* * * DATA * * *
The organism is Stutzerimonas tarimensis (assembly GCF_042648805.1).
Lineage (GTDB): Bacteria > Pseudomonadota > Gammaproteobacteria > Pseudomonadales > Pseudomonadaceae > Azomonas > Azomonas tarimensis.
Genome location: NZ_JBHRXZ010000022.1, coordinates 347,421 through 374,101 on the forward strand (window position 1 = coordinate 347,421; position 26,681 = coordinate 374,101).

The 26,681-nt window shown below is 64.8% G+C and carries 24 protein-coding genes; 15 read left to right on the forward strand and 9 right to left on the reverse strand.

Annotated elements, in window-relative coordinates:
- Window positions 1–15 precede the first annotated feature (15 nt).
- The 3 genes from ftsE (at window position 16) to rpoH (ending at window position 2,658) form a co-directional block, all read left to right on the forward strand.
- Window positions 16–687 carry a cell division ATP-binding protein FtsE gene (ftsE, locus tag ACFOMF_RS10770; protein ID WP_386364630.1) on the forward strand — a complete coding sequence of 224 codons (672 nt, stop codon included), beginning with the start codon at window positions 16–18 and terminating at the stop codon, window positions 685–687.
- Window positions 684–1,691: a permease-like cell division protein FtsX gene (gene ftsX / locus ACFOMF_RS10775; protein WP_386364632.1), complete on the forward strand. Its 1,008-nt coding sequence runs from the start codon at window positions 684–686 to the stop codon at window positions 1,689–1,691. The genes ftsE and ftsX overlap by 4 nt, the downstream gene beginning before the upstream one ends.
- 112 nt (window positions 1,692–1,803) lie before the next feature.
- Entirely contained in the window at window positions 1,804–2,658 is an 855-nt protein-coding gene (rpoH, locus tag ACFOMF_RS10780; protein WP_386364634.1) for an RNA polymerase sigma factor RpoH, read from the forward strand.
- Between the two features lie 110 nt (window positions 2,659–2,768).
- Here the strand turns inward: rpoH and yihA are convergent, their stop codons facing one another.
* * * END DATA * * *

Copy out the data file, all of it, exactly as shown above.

The organism is Stutzerimonas tarimensis (assembly GCF_042648805.1).
Lineage (GTDB): Bacteria > Pseudomonadota > Gammaproteobacteria > Pseudomonadales > Pseudomonadaceae > Azomonas > Azomonas tarimensis.
Genome location: NZ_JBHRXZ010000022.1, coordinates 347,421 through 374,101 on the forward strand (window position 1 = coordinate 347,421; position 26,681 = coordinate 374,101).

The 26,681-nt window shown below is 64.8% G+C and carries 24 protein-coding genes; 15 read left to right on the forward strand and 9 right to left on the reverse strand.

Annotated elements, in window-relative coordinates:
- Window positions 1–15 precede the first annotated feature (15 nt).
- The 3 genes from ftsE (at window position 16) to rpoH (ending at window position 2,658) form a co-directional block, all read left to right on the forward strand.
- Window positions 16–687 carry a cell division ATP-binding protein FtsE gene (ftsE, locus tag ACFOMF_RS10770; protein ID WP_386364630.1) on the forward strand — a complete coding sequence of 224 codons (672 nt, stop codon included), beginning with the start codon at window positions 16–18 and terminating at the stop codon, window positions 685–687.
- Window positions 684–1,691: a permease-like cell division protein FtsX gene (gene ftsX / locus ACFOMF_RS10775; protein WP_386364632.1), complete on the forward strand. Its 1,008-nt coding sequence runs from the start codon at window positions 684–686 to the stop codon at window positions 1,689–1,691. The genes ftsE and ftsX overlap by 4 nt, the downstream gene beginning before the upstream one ends.
- 112 nt (window positions 1,692–1,803) lie before the next feature.
- Entirely contained in the window at window positions 1,804–2,658 is an 855-nt protein-coding gene (rpoH, locus tag ACFOMF_RS10780; protein WP_386364634.1) for an RNA polymerase sigma factor RpoH, read from the forward strand.
- Between the two features lie 110 nt (window positions 2,659–2,768).
- Here the strand turns inward: rpoH and yihA are convergent, their stop codons facing one another.